Women: the minority
In 2011, women are state officials, senators, CEOs of major companies and scientists constantly making breakthrough discoveries.
Gender discrimination and the ignorant notion that women are incapable of holding prestigious titles and completing strenuous tasks seem things of the past.
Once carefully considered, however, it is apparent that these discriminatory attitudes still remain prevalent in society.
A journalism professor of mine recently asked our class what minority group is most underrepresented in the media.
Different ideas where thrown around, among them Asians, Native Americans and other various ethnic groups. None of these were correct, though.
Everyone seemed puzzled as to what the answer could be. When he told us it was women, the entire class was shocked.
According to Aidan White, general secretary of the International Federation of Journalists, the media is failing to fairly portray more than half of the world’s population.
“Bias in the portrayal of women and men in news content has a detrimental impact on the public's perception of gender roles in society,” White said.
Of course, the media is not the only place where gender discrimination is practiced. It is well known that there have been cases of females receiving lower salaries than males doing the same job. The reason always relates to capabilities, supposedly.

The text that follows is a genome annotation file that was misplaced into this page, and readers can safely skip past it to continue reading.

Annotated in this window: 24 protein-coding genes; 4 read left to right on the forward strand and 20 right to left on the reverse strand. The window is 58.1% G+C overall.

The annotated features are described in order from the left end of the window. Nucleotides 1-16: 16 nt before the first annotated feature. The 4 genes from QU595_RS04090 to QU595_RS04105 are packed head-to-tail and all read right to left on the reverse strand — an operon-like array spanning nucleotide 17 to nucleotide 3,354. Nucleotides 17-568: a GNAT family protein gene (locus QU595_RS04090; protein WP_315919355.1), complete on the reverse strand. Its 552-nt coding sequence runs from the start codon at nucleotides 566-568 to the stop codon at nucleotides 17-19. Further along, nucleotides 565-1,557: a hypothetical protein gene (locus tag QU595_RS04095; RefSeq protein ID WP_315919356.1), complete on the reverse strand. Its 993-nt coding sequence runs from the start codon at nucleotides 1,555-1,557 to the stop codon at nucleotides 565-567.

According to the latest census data, women make 77 cents for every dollar that men make. From the workplace to sports, the military to public office, female figures are still being placed second to men in terms of credibility and opportunities.
Laws supposedly “protect” female employees from such discrimination, and maybe in a perfect world they would be enough, or not needed at all.
Sadly, these laws under the U.S. Equal Employment Opportunity Commission leave much to go unnoticed and unattended to.
When I think of working females in society, the U.S. in particular, I cannot help but wonder why the number of women holding titles of prominence is so low.
It seems unbelievable that we are in a country that prides itself on being full of equality and opportunity, but we have yet to have a single female president.
Are citizens still holding onto outdated, sexist traditions, or are the women to blame for not stepping up to the job?
The same idea applies to senators, as only a low count of 17 female senators are serving the U.S. — a number that has not significantly grown in the past few years.
The obvious root of gender discrimination against females is the former roles they served in society. Physical capabilities and mental capabilities are two drastically different things that were, and still are, wrongly associated.
When practically all women were housewives 75 years ago, it makes sense that this progression is not yet complete. As for me, I would certainly like it to speed up a little.
I am by no means a feminist, but this does not mean I do not believe in equality in every imaginable sense.
If the reason why women are still not as active in roles of authority as men is due to lack of interest or ambition, then so be it. But if adequate and fair rights are not being given and laws are overlooked, there is something seriously wrong with the picture.
Contact Isabelle at firstname.lastname@example.org